Wow — We’ve Already Got the “Post-Gay” Generation

Researchers find it shock­ing that 11 per­cent of Amer­i­can girls between 15 and 19 claim to have same-sex encoun­ters. Clear­ly they’ve nev­er observed the social rit­u­als of the pan­sex­u­al, bi-queer, metroflex­i­ble New York teen.

Ten years ago in the halls of Stuyvesant you might have found a few goth girls kiss­ing goth girls, kids on the fringes defi­ant­ly buck­ing the sys­tem. Now you find a group of vague­ly pro­gres­sive but gen­er­al­ly main­stream kids for whom same-sex inti­ma­cy is stan­dard oper­at­ing pro­ce­dure. “It’s not like, Oh, I’m going to hit on her now. It’s just kind of like, you come up to a friend, you grab their ass,” Alair explains. “It’s just, like, our way of say­ing hel­lo.” These teenagers don’t feel as though their sex­u­al­i­ty has to define them, or that they have to define it, which has led some psy­chol­o­gists and child-devel­op­ment spe­cial­ists to label them the “post-gay” gen­er­a­tion. But kids like Alair and her friends are in the process of work­ing up their own lan­guage to describe their behav­ior. Along with gay, straight, and bisex­u­al, they’ll drop in new words, some of which they’ve coined them­selves: pol­y­sex­u­al, ambi­sex­u­al, pan­sex­u­al, pansen­su­al, poly­fide, bi-curi­ous, bi-queer, flu­id, metroflex­i­ble, het­eroflex­i­ble, het­ero­sex­u­al with les­bian tendencies—or, as Alair puts it, “just sex­u­al.” The terms are designed less to achieve speci­fici­ty than to leave all options open.

That’s my kid they’re talk­ing about. Okay, her peers. But they might as well be describ­ing her friends. I know that some of you will rec­og­nize your kids. Some of you will see your­selves. And some of you are think­ing, “They’re high, or watch­ing television.”

The author does make it clear that “the cud­dle pud­dle” is a dozen kids out of 3,000, but they aren’t alone in their same-sex explo­rations. They are, how­ev­er, the “bi clique,” and are pop­u­lar students.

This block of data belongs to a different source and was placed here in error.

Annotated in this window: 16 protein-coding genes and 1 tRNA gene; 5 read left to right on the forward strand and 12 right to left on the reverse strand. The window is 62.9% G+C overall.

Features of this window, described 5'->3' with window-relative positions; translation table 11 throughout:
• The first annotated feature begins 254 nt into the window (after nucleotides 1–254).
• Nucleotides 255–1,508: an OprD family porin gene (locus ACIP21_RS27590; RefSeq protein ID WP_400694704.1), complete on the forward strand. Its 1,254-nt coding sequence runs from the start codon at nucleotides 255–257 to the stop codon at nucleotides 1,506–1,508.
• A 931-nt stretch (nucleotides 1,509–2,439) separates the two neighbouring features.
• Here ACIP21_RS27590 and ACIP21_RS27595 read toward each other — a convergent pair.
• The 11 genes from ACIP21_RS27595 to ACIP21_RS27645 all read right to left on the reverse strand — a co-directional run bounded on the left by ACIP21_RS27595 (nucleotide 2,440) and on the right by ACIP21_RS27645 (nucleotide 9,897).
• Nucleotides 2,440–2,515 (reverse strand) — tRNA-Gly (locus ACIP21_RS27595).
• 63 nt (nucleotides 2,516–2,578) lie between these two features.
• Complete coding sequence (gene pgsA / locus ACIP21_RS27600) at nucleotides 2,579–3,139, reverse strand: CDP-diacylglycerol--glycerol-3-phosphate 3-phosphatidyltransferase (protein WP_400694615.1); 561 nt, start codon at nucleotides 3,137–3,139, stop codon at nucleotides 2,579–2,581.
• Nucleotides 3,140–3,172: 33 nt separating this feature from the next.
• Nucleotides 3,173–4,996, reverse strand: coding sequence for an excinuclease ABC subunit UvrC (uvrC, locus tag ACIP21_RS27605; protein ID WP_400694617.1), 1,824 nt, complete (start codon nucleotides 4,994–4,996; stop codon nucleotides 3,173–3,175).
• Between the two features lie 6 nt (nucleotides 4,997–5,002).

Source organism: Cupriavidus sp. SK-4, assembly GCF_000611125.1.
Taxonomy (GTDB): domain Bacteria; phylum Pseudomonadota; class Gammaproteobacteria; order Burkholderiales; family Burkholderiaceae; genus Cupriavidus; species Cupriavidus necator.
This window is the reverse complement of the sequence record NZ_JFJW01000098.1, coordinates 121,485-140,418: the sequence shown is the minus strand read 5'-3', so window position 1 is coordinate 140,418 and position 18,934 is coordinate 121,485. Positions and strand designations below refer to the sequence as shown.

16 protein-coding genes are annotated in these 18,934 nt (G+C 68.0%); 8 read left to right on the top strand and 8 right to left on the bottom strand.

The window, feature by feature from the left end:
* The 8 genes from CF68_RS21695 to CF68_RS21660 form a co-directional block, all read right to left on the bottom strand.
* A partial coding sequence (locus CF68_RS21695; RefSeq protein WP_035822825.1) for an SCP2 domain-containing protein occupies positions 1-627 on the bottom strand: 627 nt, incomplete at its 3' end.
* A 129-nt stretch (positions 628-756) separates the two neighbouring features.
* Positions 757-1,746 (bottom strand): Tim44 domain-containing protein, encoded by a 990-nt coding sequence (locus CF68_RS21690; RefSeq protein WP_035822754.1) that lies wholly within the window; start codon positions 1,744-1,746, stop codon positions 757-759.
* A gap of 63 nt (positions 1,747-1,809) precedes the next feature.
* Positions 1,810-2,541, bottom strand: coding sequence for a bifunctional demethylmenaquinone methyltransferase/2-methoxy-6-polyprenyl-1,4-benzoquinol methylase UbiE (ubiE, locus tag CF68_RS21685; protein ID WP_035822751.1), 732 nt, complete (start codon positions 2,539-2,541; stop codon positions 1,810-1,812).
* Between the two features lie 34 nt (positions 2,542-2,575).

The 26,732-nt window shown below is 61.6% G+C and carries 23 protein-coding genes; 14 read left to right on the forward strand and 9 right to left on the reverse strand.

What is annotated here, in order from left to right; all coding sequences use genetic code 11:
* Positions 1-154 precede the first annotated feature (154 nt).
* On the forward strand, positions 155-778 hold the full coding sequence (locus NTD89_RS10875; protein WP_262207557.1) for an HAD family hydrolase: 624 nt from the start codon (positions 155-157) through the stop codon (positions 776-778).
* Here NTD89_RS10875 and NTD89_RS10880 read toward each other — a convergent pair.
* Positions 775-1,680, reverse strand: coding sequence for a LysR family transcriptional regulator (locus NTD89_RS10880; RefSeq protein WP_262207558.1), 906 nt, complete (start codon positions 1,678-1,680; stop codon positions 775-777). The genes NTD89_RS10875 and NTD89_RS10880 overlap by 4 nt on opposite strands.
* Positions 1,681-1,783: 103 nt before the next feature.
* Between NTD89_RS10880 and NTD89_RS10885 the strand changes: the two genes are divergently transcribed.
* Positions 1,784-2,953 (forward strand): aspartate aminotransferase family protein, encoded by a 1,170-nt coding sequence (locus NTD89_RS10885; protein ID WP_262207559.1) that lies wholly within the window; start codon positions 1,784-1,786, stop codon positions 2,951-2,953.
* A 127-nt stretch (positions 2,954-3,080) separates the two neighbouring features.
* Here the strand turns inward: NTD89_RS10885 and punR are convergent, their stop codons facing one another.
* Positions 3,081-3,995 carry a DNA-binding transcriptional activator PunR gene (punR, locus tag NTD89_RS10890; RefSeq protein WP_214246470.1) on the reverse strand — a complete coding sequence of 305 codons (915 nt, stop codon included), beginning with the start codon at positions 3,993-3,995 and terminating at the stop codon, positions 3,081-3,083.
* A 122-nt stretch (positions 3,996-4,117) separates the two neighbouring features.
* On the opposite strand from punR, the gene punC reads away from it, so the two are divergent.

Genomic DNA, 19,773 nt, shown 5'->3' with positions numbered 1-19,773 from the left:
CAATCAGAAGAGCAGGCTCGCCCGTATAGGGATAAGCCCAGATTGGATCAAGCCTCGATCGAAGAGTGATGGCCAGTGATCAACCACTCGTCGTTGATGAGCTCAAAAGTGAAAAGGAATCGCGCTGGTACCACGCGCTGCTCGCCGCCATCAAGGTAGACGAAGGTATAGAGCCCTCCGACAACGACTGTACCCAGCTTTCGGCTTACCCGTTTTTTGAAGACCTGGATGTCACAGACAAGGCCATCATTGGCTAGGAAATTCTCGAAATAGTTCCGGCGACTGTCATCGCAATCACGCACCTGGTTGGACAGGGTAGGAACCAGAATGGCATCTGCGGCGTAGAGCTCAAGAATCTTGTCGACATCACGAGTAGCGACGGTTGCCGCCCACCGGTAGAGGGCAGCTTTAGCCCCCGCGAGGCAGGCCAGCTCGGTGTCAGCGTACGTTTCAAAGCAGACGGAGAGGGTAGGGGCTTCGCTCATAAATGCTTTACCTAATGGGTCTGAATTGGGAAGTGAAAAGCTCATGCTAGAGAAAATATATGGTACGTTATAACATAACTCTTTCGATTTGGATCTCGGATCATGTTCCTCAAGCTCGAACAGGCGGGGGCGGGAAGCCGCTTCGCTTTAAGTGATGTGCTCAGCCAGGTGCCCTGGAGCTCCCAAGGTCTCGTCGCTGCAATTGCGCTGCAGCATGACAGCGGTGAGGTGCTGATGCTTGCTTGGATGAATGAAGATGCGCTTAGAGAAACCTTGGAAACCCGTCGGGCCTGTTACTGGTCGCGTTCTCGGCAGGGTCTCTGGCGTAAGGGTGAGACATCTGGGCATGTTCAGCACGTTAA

I would not have imag­ined a queer clique of any sort when I grad­u­at­ed from high school in 1984. Safe­ty in num­bers? More like clump­ing togeth­er cre­ates a tar­get-rich environment!

One thing I would have thought of as a result.

These girls have oblit­er­at­ed the “damned if you do, damned if you don’t” stran­gle­hold that has tra­di­tion­al­ly plagued high-school females. They set the sex­u­al agen­da for their group. And they expect rec­i­p­ro­ca­tion. “I’ve made it my own per­son­al pol­i­cy that if I’m going to give oral sex, I’m going to receive oral sex,” says Jane. “Jane wears the pants in any rela­tion­ship,” Ilia says with a grin. “She wears the pants in my rela­tion­ship, even though she’s not part of it.”

I was­n’t real­ly sur­prised to read that even lib­er­al New York kids have some issues with their par­ents affirm­ing their sex­u­al pref­er­ences. Sad­dened, but not surprised.

This part shows some progress:

To these kids, homo­pho­bia is as social­ly shunned as racism was to the gen­er­a­tion before them. They say it’s prac­ti­cal­ly the one thing that’s not tol­er­at­ed at their school. One boy who made dis­parag­ing remarks about gay peo­ple has been ridiculed and taunt­ed, his belong­ings hid­den around the school. “We’re a cre­ative bunch when we hate some­one,” says Nathan. Once the tor­menters, now the tormented.

I can only hope that some­day “dis­parag­ing remarks about peo­ple” would be an issue, but for now, I’ll take each bit of progress as a good sign.

(I’ve only been mean­ing to post this for what feels like a month.)

Cyn is Rick's wife, Katie's Mom, and Esther & Oliver's Mémé. She's also a professional geek, avid reader, fledgling coder, enthusiastic gamer (TTRPGs), occasional singer, and devoted stitcher.
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